Fostering a good marriage means exercising love, devotion, selflessness, kindness, care and a plethora of other acts and emotions — ingredients that, when properly balanced, help to determine the level of happiness for husbands and wives. Unfortunately, when some of these important relationship elements are not properly weighed, marriages can end up in a precarious place.
This is exactly what happens in PureFlix.com’s “Extraordinary,” a film about ultra-marathon runner and college professor David Horton. Horton, who is quite accomplished, faces an uphill battle with his wife, Nancy, who ends up tired of being left alone while he travels the nation as a competitive runner.
As a result, their marriage suffers and the couple must, through a painful process, come to grips with what matters most. The film offers some important lessons for anyone looking to take positive steps to help save — or even improve — their marriages.
“Trust in the Lord with all your heart and lean not on your own understanding.” -Proverbs 3:5 (NIV)
In life and in marriage, everything should begin with dependence and reliance upon the Lord. Letting God guide individuals — and marriages — is the key to true happiness; seeking His will can help keep a couple on the right path.
“Husbands ought to love their wives as their own bodies. He who loves his wife loves himself.” -Ephesians 5:28 (NIV)
Husbands and wives should work hard to love one another, selflessly putting their spouses above themselves.
“Therefore what God has joined together, let no one separate.” -Mark 10:9 (NIV)
The Bible makes it clear that marriage is intended to be an unbreakable bond. It’s important to remember — especially during the tough times — that marriage is a biblical bedrock that should be respected and revered by both people.
“To the married, I give this command (not I, but the Lord): A wife must not separate from her husband. But if she does, she must remain unmarried or else be reconciled to her husband. And a husband must not divorce his wife.” -1 Corinthians 7:10-11 (NIV)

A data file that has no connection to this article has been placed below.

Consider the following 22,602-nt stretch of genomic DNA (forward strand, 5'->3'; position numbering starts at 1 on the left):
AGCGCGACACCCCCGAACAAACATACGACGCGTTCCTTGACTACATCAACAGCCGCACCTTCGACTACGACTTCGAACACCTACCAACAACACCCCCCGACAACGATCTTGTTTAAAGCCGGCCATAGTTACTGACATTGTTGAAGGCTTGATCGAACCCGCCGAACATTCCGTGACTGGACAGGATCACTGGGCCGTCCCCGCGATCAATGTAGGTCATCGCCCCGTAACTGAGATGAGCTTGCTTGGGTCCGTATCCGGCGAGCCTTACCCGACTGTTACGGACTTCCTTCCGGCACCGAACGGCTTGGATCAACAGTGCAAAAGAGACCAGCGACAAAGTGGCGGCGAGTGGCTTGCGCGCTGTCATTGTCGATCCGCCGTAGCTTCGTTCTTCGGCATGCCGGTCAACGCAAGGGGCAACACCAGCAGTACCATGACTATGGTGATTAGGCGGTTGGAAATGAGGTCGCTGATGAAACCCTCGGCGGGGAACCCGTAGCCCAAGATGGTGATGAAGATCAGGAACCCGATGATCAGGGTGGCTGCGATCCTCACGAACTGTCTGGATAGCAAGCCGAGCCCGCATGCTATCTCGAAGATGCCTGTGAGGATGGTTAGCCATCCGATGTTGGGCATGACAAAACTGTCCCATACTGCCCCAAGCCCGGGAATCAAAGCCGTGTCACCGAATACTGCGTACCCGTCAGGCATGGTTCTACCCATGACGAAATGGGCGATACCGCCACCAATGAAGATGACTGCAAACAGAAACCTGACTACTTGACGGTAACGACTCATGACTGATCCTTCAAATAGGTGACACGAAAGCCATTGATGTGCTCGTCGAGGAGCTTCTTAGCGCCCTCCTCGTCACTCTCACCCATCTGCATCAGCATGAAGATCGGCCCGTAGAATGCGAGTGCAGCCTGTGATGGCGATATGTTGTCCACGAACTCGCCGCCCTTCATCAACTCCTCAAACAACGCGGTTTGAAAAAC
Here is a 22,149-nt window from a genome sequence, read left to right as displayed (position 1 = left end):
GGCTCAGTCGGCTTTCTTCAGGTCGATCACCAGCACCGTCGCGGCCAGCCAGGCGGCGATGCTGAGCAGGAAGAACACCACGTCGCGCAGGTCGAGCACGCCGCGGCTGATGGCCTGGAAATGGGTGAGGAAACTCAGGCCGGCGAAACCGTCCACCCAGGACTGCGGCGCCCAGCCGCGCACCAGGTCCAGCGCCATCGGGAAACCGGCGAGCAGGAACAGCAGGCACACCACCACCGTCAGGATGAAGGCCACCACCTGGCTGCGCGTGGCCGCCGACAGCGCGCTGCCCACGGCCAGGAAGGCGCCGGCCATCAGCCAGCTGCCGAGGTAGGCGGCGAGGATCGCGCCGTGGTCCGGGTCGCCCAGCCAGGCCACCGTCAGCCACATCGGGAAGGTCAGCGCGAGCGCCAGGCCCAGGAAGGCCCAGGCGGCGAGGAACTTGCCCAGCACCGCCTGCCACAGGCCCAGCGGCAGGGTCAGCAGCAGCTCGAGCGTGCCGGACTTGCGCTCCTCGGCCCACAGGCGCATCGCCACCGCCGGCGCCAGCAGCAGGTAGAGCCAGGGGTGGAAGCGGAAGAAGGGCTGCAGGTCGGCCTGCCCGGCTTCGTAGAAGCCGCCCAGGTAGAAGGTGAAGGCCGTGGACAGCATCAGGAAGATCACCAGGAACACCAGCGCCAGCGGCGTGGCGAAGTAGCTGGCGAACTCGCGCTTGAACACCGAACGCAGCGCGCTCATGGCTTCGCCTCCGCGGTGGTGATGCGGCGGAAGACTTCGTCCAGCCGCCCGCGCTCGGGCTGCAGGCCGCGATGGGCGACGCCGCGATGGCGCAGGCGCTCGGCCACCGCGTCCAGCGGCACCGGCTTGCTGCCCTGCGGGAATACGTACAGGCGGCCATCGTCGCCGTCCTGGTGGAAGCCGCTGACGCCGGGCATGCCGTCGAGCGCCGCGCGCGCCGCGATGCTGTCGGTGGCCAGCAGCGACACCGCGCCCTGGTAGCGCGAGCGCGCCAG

Again, unity is the ultimate goal when it comes to marriage. Even if a husband and wife face difficulties, it’s important to remember that God can help restore even the most broken relationships. God joined the union and turning to Him in the midst of difficulty can help mend the broken pieces, if and when problems arise.
“Bear with each other and forgive one another if any of you has a grievance against someone. Forgive as the Lord forgave you. And over all these virtues put on love, which binds them all together in perfect unity.” -Colossians 3:13-14 (NIV)
Forgiveness is an essential ingredient for a healthy marriage. Husbands and wives are bound to disagree, but it’s what each person does with the pain, frustration and resentment that truly counts. It’s important to remember that Christ forgave us and that forgiving others for their grievances against us — especially a spouse — is essential.
“Get rid of all bitterness, rage and anger, brawling and slander, along with every form of malice. Be kind and compassionate to one another, forgiving each other, just as in Christ God forgave you.” -Ephesians 4:31-32 (NIV)
Husbands and wives should treat one another with love and compassion. These verses in Ephesians reaffirm the importance of remembering what God has done for humanity and integrating those elements of forgiveness into all relationships, including marriage.
“Do not say, “I’ll do to them as they have done to me; I’ll pay them back for what they did.” -Proverbs 24:29 (NIV)
Payback is often the first reaction people have when they’re hurt by others, but following through on such a plan is clearly unbiblical, as it hurts others and, in turn, can damage a relationship. Instead, it’s essential to focus on being the bigger person and showing love even in light of the pain caused by a spouse.
“In your anger do not sin”: Do not let the sun go down while you are still angry.” -Ephesians 4:26 (NIV)
It’s a good policy not to go to bed angry and to hash out any and all qualms and frustrations before the sun goes down. Beyond that point of advice, working hard not to sin while embroiled in anger is an important skill for all relationships.
“But he gives us more grace. That is why Scripture says: ‘God opposes the proud but shows favor to the humble.’” -James 4:6 (NIV)
Humility matters. Pride can be a relationship killer, as it prevents a spouse from seeing the other person’s side, causing the person to only consider selfish emotions and personal views on a particular issue. If pride is a struggle, take it to God, as He can help take away that unpalatable trait.
“Do everything in love.” 1 Corinthians 16:14 (NIV)
Love is the antidote. Even when a spouse is being difficult, remember to keep on loving, as kindness and care for your partner can help overcome any challenge.
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